FORT LAUDERDALE (CBSMiami) – President Donald Trump said Wednesday that the Federal Aviation Administration is grounding all Boeing 737 MAX planes “effective immediately.”
The FAA late Wednesday said it decided to issue the grounding order because of enhanced satellite tracking data and physical evidence on the ground that linked the Ethiopian jets movements to those of an Indonesian Lion Air flight that plunged into the Java Sea in October and killed 189 people.
The announcement follows the deadly Ethiopian Airlines crash over the weekend which killed all 157 people on board.
“All planes now in the air will reach their destination and then be grounded,” the president said.
The cause of the Ethiopian Airlines crash remains under investigation. As a trusted supplier to Boeing on the 737 MAX, we stand ready to provide support and assistance to the investigation if needed. Any further inquiries regarding this matter should be directed to Boeing.
“Boeing has determined — out of an abundance of caution and in order to reassure the flying public of the aircraft’s safety — to recommend to the FAA the temporary suspension of operations of the entire global fleet of 371 737 MAX aircraft.”
BAE Systems operates a production facility near Fort Wayne International Airport. As the 737 MAX series was developed, BAE received the contract to produce spoiler control units for the aircraft — parts that affect the lift of the plane.
American Airlines, who flies a number of the aircrafts in and out of Miami, scrambled to rebook passengers on different aircrafts.
“Safety first,” said traveler Michael Duran. “Inconvenient, but safety first.”
By late Wednesday afternoon, 19 American Airlines flights had been cancelled, with the airlines struggling to get people on their way.
Travelers were obviously frustrated with the longer waits but most seemed to understand why they were happening.
“If there is a concern about safety, it only makes sense for the FAA to keep the passengers safe,” said traveler Paul Bonucci.
Earlier in the day, Broward County Mayor Mark Bogen had said that he wanted to ban the aircraft from landing at Fort Lauderdale Hollywood International Airport, after two international crashes involving the jet and undisclosed complaints from American pilots who say they’ve reported similar problems that were never disclosed to the public.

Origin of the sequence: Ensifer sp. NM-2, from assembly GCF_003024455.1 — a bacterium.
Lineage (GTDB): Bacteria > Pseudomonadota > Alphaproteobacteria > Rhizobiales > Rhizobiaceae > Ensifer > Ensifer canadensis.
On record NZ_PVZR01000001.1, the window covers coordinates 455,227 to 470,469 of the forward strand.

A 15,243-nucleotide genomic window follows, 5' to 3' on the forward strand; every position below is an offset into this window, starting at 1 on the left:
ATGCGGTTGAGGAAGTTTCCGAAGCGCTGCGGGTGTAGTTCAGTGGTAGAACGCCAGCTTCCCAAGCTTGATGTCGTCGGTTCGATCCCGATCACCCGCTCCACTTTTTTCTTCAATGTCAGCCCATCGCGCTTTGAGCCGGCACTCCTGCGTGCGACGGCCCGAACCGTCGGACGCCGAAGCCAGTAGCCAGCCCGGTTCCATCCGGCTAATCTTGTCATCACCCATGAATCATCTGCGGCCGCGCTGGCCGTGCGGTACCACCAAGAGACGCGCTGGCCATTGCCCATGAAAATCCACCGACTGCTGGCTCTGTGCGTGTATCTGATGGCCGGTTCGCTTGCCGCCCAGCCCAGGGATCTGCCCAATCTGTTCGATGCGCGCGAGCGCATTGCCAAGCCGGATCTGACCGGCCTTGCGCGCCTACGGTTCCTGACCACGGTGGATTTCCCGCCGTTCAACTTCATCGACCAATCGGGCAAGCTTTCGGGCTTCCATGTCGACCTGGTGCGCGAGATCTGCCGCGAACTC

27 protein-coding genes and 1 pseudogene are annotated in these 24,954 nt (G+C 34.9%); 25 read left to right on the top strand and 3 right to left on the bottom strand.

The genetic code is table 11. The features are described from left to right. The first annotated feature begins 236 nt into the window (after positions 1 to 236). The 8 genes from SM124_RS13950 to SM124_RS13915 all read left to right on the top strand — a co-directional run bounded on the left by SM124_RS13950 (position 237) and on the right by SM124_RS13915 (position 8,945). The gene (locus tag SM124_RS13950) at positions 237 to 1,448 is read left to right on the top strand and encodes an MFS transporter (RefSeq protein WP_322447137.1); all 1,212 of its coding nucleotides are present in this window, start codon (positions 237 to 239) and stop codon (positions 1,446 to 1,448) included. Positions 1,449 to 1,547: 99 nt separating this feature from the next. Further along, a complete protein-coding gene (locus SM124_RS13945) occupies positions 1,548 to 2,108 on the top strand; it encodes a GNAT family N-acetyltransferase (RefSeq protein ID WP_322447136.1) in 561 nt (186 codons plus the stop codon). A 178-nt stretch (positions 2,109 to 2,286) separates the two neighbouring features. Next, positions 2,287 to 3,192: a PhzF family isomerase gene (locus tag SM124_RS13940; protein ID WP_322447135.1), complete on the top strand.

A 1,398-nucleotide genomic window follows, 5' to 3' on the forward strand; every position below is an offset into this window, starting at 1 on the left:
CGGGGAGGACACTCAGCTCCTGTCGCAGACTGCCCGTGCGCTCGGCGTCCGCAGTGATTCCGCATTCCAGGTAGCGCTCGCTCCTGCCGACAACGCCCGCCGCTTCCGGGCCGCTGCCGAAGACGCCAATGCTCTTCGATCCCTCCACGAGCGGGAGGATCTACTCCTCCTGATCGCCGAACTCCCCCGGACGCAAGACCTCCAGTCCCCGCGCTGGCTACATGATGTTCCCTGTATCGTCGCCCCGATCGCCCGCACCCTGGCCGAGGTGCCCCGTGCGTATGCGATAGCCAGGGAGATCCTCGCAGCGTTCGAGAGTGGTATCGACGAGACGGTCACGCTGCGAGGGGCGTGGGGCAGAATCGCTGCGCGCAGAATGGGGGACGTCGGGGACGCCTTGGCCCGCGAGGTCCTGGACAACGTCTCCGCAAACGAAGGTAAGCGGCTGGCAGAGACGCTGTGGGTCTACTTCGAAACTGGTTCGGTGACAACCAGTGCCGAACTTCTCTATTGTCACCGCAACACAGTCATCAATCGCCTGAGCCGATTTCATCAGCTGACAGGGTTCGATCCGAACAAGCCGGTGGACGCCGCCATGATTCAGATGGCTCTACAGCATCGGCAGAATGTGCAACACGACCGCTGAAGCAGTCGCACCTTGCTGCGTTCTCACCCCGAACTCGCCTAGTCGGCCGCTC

“My interest is to protect the public until we can find the cause of these crashes and problems with the aircraft. If we can’t legally stop the aircraft from landing here in Fort Lauderdale, then I’ve asked the County Attorney to amend our contracts with airlines flying the jet and I want warning signs placed at terminal gates so passengers will know they’re boarding this type of aircraft,” said the Mayor.
Mayor Bogen had placed the item on Tuesday’s agenda for discussion and a vote by the nine-member Broward Board of County Commissioners.
Aviation authorities in most of Europe as well as Australia, Indonesia and China have barred the planes from their airspace. A growing number of airlines have also announced they won’t fly the planes until they know what happened in Sunday’s fatal crash in Ethiopia.
“More than three hundred people have died in the past six months on these planes. I don’t want them here until they’re proven safe,” said Bogen in a press release.
Currently, Southwest Airlines is the only airline that flies the Boeing 737 Max 8 out of Fort Lauderdale Hollywood International Airport.
Ethiopian Airlines Flight 302 crashed shortly after takeoff from Addis Ababa on Sunday. It came less than six months after a Lion Air Boeing 737 Max 8 went down in Indonesia last October — none of the 189 people on board survived.
The FAA had said the planes are still airworthy and has not grounded jets operating here in the United States.
There are more than 370 Boeing 737 Max planes flying worldwide, 74 within the United States, the FAA said.